Assume that the continuum hypothesis holds. If $F$ is an uncountable field of real numbers, does $F$ always contain a proper uncountable subfield? Are there many specific uncountable fields of real numbers whose existence can be proved without assuming the axiom of choice?

  • $\begingroup$ Perhaps you would get a more interesting question by asking whether there is an uncountable subfield $F$ of $\mathbb{R}$ for which the existence of a proper uncountable subfield cannot be proved without using some form of the the Axiom of Choice. $\endgroup$ – Simon Thomas Jun 7 '10 at 15:13
  • $\begingroup$ Correct me if I am wrong. I believe we can define a field $K$ by adjoining to $\mathbb{Q}$ all elements in $\mathbb{R}$ transcendental over $\mathbb{Q}$, without axiom of choice. The extension $\mathbb{R}/K$ must then be algebraic and hence $K$ or any extension of $K$ must be uncountable. I think this answer the second part of the question. It is not obvious to me how to define a uncountable subfield of $K$ without $AC$. Suppose, I want to prove that it is impossible to prove the existence of a uncountable proper subfield of $K$ is there any obvious path to proceed? $\endgroup$ – abcdxyz Jun 7 '10 at 15:40
  • $\begingroup$ If $a$ is transcendental and $b$ is algebraic and nonzero over $\mathbb{Q}$ then $ab$ is transcendental. If $K$ is obtained by adjoining all real transcendentals to $\mathbb{Q}$ then $K$ contains $a$ and $ab$ and so also $b$. Thus $K=\mathbb{R}$. $\endgroup$ – Robin Chapman Jun 7 '10 at 16:10

Take a compact Cantor set $K \subseteq \mathbb{R}$ of Hausdorff dimension zero. Actually we need all cartesian powers $K^n$ of dimension zero as well. The field $\mathbb{Q}(K)$ generated by it is uncountable, but still of Hausdorff dimension zero, so it is a proper subfield.

That field consists of the values of rational functions $w(x_1,\dots,x_n)$ of many variables with rational coefficients, where the variables range over $K$. There are countably many such things, so you just have to show any one of them has dimension zero. The domain of any such $w$ (that is, the set where the denominator does not vanish) consists of an increasing countable union $\bigcup_k A_k$ of sets where the gradient is bounded, so that $w$ is Lipschitz continuous on each $A_k$. So the image of $w$ on $K^n$ is again a countable union of sets of dimension zero.

G. A. Edgar & Chris Miller, Borel subrings of the reals. Proc. Amer. Math. Soc. 131 (2003) 1121-1129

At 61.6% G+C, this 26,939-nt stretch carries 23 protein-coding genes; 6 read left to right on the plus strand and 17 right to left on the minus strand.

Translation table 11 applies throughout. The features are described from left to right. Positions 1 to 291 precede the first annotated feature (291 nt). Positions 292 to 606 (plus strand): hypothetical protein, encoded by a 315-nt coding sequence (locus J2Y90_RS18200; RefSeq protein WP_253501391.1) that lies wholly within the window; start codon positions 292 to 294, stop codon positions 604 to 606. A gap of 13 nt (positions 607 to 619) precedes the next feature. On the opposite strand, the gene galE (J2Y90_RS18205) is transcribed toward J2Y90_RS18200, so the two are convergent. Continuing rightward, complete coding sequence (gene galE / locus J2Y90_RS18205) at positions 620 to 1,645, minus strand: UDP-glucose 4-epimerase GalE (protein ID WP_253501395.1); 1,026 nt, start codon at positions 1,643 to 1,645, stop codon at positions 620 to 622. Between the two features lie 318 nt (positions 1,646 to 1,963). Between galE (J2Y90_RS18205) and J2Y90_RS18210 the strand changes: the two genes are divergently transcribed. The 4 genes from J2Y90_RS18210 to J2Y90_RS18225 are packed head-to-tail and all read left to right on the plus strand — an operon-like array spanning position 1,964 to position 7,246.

Borel sets that are subrings of $\mathbb R$ either have Hausdorff dimension zero as described, or else are all of $\mathbb R$.

  • $\begingroup$ Interesting! This answer mixes field theory and metric geometry in a way I have not seen. Could you give some more details and/or references as to why $\mathbb{Q}(K)$ has Hausdorff dimension zero? $\endgroup$ – Pete L. Clark Jun 7 '10 at 15:10
  • $\begingroup$ Note that the field $\mathbb{Q}(K)$ is actually Borel. $\endgroup$ – François G. Dorais Jun 7 '10 at 16:17
  • $\begingroup$ Thanks alot for your answer. Your argument seems to show that if K is any set of real numbers having zero Lebesgue measure, then the field Q(K) also has zero Lebesgue measure. This gives us a method of obtaining a very large number of uncountable real fields all different from R, without using the Axiom of Choice. $\endgroup$ – Garabed Gulbenkian Jun 12 '10 at 17:53
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    $\begingroup$ @Garabed: This is not correct. The hypothesis is zero Hausdorff dimension (of all Cartesian powers), not merely zero Lebesgue measure. For example, the standard middle-thirds Cantor set has Lebesgue measure zero, but the additive group it generates is the whole line. $\endgroup$ – Gerald Edgar Jun 13 '10 at 1:13

I think the following argument ought to answer your first question, but I haven't checked the details. An uncountable subfield F of R will contain an uncountable polynomially independent subset (by Zorn's lemma). And any proper subset of that polynomially independent subset will generate a proper subfield of F.

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    $\begingroup$ Yes, this definitely works. It shows that any uncountable field has uncountably many uncountable subfields. It does not use CH, but it does use AC (for the existence of transcendence bases). $\endgroup$ – Pete L. Clark Jun 7 '10 at 15:12
  • $\begingroup$ What is the definition of a "polynomially independent subset"? $\endgroup$ – Garabed Gulbenkian Jun 10 '10 at 14:41

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